Karel Houde-Hébert of Radio-Canada in Regina reports that the SJHL “would FlinFlonlike” the Flin Flon Bombers to play out of Creighton, Sask., which is located two km west of the Manitoba city. . . . The Bombers have put their season on hold because of Manitoba being on a province-wide lockdown. The Bombers were to have played a weekend doubleheader against the visiting Kindersley Klippers. When the restrictions came in this week, the Bombers announced that they would play the two games in Kindersley. However, they announced Thursday that the games would be postponed. . . . Travis Rideout, the Bombers’ president, says the organization is “still looking at all the possibilities to continue our season.” . . . Brent Roussin, Manitoba’s chief medical officer of health, doesn’t like the Creighton option at all. “Sanitation measures were put in place for a reason. They save lives,” he said. “I encourage all Manitobans to play by the rules and not try to bend them.” . . . Houde-Hébert’s story is right here.

CBC Saskatchewan: The province is rolling out more COVID-19 rules including mandatory masking in 59 communities, limits on when alcohol can be served and the reduction of fitness-class sizes. The restrictions come into effect on Nov. 16.

CBC Saskatchewan: COVID-19 in Sask.: 81 new cases, 53 people in hospital on Friday. There are now 1,427 active cases, out of a total of 4,513 reported since the start of the pandemic.

——

CBC News: Alberta is reporting 907 new cases of COVID-19 and 5 additional deaths related to the virus. 240 people are in hospital, including 54 in ICU. The province has 8,593 known active cases.

Troy Gillard, rdnewsNOW: Friday’s numbers are in and Red Deer is back to 94 active cases of COVID-19.

Mo Cranker, Medicine Hat News: Medicine Hat now has 34 active cases of COVID-19, meaning we have been added to the watch list.

——

Janet Brown, CKNW Vancouver: Latest covid19: 617 new cases, 2 deaths for total 290, 167 people hospitalized, 50 ICU, just about 6000 active cases and nearly 12000 in self isolation.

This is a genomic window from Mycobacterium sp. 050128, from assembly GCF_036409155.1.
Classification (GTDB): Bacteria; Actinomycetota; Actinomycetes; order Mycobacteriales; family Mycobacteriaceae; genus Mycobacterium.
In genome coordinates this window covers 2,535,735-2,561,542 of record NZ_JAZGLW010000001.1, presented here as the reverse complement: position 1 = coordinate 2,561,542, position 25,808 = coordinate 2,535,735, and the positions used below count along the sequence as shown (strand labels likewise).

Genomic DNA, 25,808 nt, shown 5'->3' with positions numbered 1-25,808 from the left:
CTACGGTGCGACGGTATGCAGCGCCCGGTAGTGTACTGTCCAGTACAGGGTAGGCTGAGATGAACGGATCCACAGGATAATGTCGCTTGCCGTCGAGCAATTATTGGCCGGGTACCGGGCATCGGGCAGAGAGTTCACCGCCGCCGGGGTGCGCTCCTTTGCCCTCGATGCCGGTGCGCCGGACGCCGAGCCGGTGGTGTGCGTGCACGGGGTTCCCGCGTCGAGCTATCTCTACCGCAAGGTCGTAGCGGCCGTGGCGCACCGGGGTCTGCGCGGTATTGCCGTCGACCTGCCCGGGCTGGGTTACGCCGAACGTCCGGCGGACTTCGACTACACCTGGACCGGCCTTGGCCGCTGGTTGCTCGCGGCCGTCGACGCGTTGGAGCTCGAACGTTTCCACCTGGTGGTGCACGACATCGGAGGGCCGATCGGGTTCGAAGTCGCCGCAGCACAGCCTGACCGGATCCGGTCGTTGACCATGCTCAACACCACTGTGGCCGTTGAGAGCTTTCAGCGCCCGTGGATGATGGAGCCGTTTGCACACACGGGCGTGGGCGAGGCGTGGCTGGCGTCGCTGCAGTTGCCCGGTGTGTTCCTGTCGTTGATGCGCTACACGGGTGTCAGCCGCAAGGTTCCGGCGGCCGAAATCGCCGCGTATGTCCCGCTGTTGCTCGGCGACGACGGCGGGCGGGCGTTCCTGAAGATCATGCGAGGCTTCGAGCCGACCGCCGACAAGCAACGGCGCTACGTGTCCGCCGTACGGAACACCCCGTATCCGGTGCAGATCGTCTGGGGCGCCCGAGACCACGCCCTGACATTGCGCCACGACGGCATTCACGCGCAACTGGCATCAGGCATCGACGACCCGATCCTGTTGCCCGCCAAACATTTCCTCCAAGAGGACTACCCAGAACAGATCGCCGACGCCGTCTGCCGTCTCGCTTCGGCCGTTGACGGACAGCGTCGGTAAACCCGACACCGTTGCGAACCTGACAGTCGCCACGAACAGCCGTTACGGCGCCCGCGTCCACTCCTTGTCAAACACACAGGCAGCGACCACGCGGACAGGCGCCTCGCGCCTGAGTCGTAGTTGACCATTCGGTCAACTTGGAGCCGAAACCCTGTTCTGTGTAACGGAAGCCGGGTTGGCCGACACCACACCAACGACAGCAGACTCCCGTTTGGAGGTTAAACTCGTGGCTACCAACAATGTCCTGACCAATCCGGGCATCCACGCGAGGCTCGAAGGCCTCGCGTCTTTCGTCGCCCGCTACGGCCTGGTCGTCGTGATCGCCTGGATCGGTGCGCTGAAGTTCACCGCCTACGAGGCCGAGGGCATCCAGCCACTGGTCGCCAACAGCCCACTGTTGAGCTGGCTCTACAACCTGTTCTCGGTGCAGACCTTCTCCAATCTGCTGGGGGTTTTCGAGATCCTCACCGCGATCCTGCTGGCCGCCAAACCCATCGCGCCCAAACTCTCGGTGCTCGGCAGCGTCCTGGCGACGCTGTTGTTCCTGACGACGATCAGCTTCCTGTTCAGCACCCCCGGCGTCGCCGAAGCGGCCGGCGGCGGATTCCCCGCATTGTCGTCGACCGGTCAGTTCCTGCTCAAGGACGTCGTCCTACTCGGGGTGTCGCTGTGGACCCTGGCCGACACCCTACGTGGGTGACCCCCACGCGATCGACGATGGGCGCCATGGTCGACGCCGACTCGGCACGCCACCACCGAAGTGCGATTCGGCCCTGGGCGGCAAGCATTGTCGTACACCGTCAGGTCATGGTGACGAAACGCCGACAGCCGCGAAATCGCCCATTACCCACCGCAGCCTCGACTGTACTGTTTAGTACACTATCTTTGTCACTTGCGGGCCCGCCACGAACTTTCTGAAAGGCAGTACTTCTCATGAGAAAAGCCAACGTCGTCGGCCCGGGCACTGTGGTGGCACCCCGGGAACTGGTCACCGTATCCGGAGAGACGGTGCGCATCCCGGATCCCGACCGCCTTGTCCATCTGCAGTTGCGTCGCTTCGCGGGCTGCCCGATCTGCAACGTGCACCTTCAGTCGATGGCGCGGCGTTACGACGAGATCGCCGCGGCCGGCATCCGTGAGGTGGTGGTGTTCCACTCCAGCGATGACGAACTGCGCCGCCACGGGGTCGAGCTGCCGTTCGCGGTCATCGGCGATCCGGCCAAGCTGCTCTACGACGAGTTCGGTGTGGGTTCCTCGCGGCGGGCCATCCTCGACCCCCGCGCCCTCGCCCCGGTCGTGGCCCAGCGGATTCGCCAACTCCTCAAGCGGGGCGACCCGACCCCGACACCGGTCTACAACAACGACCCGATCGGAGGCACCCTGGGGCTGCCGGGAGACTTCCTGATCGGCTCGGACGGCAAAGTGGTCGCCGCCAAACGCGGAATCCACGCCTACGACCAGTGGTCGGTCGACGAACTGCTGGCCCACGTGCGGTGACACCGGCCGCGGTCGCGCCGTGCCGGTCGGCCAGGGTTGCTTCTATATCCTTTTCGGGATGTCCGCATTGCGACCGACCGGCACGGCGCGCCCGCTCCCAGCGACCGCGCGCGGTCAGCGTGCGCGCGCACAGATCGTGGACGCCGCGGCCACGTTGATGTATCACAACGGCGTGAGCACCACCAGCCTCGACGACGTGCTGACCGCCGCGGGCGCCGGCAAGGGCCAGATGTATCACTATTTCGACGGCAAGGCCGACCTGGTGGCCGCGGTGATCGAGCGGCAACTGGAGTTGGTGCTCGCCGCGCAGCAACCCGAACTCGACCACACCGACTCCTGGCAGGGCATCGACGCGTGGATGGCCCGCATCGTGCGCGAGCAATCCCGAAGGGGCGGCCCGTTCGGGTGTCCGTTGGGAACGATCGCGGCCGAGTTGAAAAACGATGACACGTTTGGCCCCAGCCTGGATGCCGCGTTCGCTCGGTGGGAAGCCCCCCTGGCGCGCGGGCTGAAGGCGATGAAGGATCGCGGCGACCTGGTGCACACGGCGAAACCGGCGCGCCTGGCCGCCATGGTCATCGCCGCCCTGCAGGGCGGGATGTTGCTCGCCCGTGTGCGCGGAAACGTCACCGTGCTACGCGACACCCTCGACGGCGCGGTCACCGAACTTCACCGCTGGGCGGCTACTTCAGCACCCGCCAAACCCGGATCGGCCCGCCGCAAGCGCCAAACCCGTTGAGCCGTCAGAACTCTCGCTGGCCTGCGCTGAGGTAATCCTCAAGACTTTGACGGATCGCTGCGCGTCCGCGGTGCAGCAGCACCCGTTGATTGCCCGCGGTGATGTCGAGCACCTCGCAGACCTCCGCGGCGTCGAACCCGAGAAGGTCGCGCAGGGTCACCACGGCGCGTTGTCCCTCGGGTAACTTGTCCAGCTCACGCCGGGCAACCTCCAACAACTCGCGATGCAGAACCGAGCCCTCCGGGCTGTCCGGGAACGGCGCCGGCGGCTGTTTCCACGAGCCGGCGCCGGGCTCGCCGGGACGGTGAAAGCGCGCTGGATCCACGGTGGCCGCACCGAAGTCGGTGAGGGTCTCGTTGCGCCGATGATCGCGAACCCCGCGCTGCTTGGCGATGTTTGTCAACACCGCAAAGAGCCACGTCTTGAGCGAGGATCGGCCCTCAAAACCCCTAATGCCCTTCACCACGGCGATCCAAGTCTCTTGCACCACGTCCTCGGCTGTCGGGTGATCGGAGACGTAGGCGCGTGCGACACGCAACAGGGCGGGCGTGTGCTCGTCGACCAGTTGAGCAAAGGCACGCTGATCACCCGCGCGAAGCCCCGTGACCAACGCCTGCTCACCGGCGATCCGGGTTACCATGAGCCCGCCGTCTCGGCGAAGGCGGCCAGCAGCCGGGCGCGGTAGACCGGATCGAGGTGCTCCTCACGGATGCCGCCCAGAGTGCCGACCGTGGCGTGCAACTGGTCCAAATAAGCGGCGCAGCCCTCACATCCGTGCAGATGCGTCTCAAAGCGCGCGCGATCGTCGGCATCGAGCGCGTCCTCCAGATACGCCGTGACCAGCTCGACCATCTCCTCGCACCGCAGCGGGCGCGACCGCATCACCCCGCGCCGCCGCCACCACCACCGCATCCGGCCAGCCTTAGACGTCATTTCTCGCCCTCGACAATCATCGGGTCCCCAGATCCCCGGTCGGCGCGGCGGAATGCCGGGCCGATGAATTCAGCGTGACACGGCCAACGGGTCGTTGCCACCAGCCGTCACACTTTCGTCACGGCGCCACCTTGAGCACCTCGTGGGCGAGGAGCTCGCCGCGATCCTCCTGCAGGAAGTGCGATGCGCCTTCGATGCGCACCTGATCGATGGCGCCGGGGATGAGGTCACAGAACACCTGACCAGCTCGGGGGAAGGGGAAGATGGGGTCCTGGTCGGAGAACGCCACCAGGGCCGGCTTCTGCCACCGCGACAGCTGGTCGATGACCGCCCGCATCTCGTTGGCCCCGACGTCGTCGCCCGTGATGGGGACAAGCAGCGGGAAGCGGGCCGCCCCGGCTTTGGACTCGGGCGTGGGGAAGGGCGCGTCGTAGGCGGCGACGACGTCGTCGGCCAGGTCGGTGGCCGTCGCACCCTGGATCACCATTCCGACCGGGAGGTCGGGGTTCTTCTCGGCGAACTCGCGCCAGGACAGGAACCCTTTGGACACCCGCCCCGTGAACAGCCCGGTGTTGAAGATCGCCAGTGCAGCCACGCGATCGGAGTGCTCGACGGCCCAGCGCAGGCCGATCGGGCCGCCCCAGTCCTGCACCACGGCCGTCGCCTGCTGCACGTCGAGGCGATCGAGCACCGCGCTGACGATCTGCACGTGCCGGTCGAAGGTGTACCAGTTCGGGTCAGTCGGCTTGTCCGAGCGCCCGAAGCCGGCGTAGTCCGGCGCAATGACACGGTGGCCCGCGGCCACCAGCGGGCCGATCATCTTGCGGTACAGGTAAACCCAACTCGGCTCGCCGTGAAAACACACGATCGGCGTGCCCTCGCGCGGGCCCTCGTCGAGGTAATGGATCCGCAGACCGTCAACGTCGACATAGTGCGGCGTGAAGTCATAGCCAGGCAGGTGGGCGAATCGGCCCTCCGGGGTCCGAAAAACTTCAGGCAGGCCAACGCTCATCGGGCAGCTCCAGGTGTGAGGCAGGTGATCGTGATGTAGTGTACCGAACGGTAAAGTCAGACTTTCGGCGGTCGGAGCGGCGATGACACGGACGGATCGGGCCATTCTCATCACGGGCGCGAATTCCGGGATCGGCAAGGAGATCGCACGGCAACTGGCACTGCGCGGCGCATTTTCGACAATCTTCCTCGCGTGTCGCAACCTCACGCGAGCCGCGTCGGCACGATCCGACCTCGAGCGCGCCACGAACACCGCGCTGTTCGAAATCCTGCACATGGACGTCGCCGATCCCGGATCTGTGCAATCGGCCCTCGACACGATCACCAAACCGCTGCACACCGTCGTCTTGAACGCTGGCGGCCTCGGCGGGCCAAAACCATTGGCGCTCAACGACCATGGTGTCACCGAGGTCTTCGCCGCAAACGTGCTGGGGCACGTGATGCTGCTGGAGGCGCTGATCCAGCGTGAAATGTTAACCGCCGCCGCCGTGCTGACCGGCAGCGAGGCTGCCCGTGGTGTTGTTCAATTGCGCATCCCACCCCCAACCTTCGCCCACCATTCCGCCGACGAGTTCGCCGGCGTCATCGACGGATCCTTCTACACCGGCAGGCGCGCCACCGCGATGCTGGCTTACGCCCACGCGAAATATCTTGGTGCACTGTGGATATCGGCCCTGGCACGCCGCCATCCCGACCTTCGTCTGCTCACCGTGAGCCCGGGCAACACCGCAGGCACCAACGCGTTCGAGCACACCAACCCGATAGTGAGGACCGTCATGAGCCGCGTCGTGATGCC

James Peters, CFJC-TV, Kamloops: B.C. records daily record 617 new cases of COVID-19 (Friday), including 42 in Interior Health. Hospitalizations up to 167 with 50 in ICU.

——

CBC News: Number of daily coronavirus cases in Ontario drops to 1,396, down from Thursday’s all-time high of 1,575. But the number still exceeds the province’s average from the previous 7-days of 1,299.

——

CBC News: 30 additional deaths due to the coronavirus are being reported by health authorities in Quebec. The province also has 1,301 new cases, the lowest in 3 days but still above the average of the previous 7-days of 1,263.

——

CBC News: Nunavut confirms a new case of COVID-19; the territory reported its 1st case on November 6; there are now 4. The latest one is in Arviat, a community of about 2,600 people on the west coast of Hudson’s Bay just north of the Manitoba border.

——

CBS2 News: The Washington State Department of Health reported 2,142 new COVID-19 cases, 88 additional hospitalizations and 12 more deaths due to the virus.

oregonlive.com: Oregon governor orders 2-week coronavirus freeze, restricting bards and restaurants to takeout, closing some businesses.

——

North Dakota has shut down all winter high school sports until at least Dec. 14. Brad Elliott Schlossman of the Grand Forks Herald writes that “the shutdown includes all extracurricular K-12 school activities and applies to all association, community and club sports for youth and adults.” The fall sports that now are wrapping up will be allowed to complete their championships. . . .

Jeremy Turley, inforum.com: North Dakota has enacted a statewide mask mandate and occupancy limits on restaurants, bars and event venues as the state’s worst-in-the-nation COVID-19 outbreak keeps spiraling out of control. Violators of the mask order could be charged with infractions.